A compromise was thus devised. In order to cut costs, the plastic resins being used could be changed from American to Chinese. The savings would be substantial, not only because of the cheaper price of Chinese resins but also because our firm was already using them for another project and could just add to that order. Thus the option of resins was offered as a possible cost-cutting solution, with it made explicit that Chinese resins would result in a lower quality product, perhaps not meeting certain regulations. We put this option into the PowerPoint slides just in case the American executives stuck to their price. In the end, that is exactly what happened.
So the production of yet another product with an American nameplate came to be produced in China. This was not a simple textile or plastic bag, but a sophisticated postage stamping machine. A backbone of American capitalism, now one of the most used machines in American business offices was going to be made in a country that is still not considered a market economy. Once united in its opposition to capitalism and its hatred of so-called U.S. imperialism, China would now be producing machines to stamp the “Imperialist Paper Tiger’s” envelopes.
Many people oppose American companies outsourcing to China and the loss of American jobs that often follows Unfortunately, markets can no longer be viewed in domestic terms only. The largest corporations in the U.S. are all multinational and must compete on a global scale. If U.S. firms don’t seek their global profit-maximizing conditions, firms from other countries will, and the U.S. will be left a dinosaur of protectionism. It was with this in mind that I tried to learn as much about the process as possible, reserving judgment.
It did not take long for my earlier reading in Chinese politics to inform what I did during my internship experience. I was participating in the fast paced world of big business in Shanghai, but I was also using the perspectives I had gained in my studies to try to understand the big picture. The whole experience still left me with one particularly salient question: WWMT. What Would Mao Think? I wondered if people noticed the contradiction between their current economic system and their revered leader’s undying beliefs.
I began talking to people. I spoke with other students, co-workers, bartenders, taxi drivers, waitresses, and even other foreigners. Anyone who would speak English to me was faced with many questions. What did they think of Mao? Would Mao approve of what China was today? All but one of the many responses was overwhelmingly positive. “Mao was the founder of the PRC and he loved his people very much,” was a common response. “Of course Mao would be happy now. China is prosperous.” This confused me.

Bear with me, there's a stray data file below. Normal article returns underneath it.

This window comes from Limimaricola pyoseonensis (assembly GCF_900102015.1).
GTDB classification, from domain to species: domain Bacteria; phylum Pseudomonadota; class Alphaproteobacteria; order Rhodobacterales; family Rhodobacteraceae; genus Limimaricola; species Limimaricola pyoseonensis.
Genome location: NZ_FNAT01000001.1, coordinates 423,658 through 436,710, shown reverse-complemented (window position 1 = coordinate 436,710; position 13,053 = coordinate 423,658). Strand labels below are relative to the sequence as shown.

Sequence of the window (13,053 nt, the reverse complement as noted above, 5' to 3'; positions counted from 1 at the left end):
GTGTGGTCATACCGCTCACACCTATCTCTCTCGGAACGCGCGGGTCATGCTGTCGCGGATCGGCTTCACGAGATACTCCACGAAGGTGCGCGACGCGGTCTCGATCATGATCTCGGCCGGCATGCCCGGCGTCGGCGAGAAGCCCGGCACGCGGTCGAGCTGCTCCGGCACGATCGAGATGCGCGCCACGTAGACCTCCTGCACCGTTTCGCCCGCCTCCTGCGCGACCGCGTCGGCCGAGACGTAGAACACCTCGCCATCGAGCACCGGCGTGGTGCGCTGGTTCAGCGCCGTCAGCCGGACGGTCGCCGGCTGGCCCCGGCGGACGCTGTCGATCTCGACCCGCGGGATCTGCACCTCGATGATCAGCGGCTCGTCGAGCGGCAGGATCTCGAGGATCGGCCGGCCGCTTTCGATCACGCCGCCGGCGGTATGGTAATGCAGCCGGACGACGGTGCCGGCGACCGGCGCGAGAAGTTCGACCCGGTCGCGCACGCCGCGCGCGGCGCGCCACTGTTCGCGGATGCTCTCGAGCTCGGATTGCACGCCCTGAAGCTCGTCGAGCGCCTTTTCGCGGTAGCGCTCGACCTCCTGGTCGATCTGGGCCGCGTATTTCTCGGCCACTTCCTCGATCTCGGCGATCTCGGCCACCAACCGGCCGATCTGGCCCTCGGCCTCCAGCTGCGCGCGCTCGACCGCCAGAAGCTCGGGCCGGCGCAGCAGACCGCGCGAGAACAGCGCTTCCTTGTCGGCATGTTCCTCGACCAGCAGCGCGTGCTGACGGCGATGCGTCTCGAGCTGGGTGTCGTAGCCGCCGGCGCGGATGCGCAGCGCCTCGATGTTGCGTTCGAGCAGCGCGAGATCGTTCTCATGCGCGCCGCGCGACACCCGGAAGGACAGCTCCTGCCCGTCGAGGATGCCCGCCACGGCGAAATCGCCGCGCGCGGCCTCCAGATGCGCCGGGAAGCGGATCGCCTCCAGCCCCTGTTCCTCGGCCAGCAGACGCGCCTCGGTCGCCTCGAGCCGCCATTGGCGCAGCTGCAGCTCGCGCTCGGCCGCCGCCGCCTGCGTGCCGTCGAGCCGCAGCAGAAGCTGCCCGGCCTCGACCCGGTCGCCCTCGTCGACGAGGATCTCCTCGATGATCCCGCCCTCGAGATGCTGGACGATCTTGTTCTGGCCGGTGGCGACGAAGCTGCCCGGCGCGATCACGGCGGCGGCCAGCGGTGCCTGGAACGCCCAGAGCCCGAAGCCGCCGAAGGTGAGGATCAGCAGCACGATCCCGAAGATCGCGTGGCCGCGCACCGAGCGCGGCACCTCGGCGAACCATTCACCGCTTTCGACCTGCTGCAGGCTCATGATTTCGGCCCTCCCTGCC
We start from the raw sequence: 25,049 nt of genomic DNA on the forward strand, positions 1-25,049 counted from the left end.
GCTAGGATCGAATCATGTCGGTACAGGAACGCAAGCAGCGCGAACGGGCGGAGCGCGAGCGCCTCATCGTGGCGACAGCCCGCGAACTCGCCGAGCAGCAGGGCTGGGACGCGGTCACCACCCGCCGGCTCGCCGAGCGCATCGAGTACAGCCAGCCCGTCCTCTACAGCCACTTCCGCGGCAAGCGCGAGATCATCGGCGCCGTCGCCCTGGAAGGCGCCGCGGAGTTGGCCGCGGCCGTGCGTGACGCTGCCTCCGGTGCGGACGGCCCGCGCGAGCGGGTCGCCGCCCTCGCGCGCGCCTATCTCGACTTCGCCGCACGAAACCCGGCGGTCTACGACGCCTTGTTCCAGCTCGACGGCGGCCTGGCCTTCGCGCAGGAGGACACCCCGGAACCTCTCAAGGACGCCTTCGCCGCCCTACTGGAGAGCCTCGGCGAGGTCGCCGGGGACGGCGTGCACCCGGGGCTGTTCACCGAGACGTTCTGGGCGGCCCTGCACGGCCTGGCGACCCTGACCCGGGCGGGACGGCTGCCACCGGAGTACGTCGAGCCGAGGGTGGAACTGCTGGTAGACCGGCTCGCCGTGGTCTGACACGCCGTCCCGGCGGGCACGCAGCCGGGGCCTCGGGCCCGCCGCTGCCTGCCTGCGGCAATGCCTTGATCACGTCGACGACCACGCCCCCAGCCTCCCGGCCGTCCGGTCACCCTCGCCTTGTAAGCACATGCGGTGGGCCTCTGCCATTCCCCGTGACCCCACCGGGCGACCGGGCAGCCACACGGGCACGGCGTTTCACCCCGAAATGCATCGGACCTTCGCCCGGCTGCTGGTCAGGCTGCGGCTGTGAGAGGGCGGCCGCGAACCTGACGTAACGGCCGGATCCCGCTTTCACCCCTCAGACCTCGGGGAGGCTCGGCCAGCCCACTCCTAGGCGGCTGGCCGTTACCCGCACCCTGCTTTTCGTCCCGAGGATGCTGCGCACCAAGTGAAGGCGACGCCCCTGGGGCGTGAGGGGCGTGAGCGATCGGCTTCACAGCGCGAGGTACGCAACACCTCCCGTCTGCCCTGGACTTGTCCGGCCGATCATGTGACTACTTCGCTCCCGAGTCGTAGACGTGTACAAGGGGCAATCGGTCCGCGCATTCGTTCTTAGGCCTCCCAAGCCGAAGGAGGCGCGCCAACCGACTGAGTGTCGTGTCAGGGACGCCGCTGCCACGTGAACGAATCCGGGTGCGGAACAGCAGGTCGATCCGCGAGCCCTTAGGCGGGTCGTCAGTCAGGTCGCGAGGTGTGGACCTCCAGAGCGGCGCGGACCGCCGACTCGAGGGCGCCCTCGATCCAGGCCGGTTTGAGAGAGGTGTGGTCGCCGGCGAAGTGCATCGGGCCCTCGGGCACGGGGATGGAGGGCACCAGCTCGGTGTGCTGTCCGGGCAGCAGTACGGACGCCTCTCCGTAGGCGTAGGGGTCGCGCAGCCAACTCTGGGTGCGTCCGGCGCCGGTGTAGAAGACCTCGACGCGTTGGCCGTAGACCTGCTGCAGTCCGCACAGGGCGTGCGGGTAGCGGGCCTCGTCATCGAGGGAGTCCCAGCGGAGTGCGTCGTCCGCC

It seemed to me that everything I saw was a movement away from Mao. Giant skyscrapers conceal the sky, physically pushing the emerging upper middle class away from the ground level, far from Mao’s final resting place. Not even from the top can one see much of a lingering communist ideology. Down below bikes, scooters, buses, and cars propel people too fast for them to slow down or reflect on what they are passing. A pedestrian in Shanghai must be responsible for his or her own survival. Egalitarianism seems to rest with the dust lining the sidewalk, trampled by foot traffic and thoughts of personal gain.
The communist revolution of 1949 led to the destruction of many societal traditions. Through the summer courses I took with UCLA Professor Yunxiang Yan, I learned how the cultural legacy of the past was mixing with a new Western cultural invasion. Now, as the communist shanties are being demolished, so is the communist ideology a vacant lot, quickly being filled by twenty-four hour construction. What could possibly fill the void left by an ideology that had penetrated every aspect of society for three full decades? Like the hopeful Chinese peasants and workers of the 1950’s, I looked to Mao for an answer. And, near the end of my experience, it was in him that I found what I was looking for.
Beyond the occasional statue at a University or kind words from a patriotic taxi driver, Mao’s influence seemed at first to have disappeared. It did not take me long to find him again in the most powerful and omnipresent addition to post-reform China. There he was, smiling up at each and every person from renminbi (Chinese currency). Instead of statues, now skyscrapers are being erected in honor of Mao’s new power of the yuan. Though his influence might have changed in nature, Mao’s legacy is preserved by being stamped on the money fueling the economy that he worked so hard to prevent. Current leaders are using Mao’s image as the founder of the PRC to legitimize themselves and their new form of authoritarian capitalism. The irony is that with the incredible growth and potential of the Chinese market, Mao in currency form, may finally reach the level of global influence that he desired. I wonder what he would think about that.
Nicholas Steele will graduate in June with a degree in Economics and Political Science. He is currently doing research on the labor market for college graduates in China. After graduating, Mr. Steele hopes to work in China or with a China-oriented firm. You can reach him at email@example.com.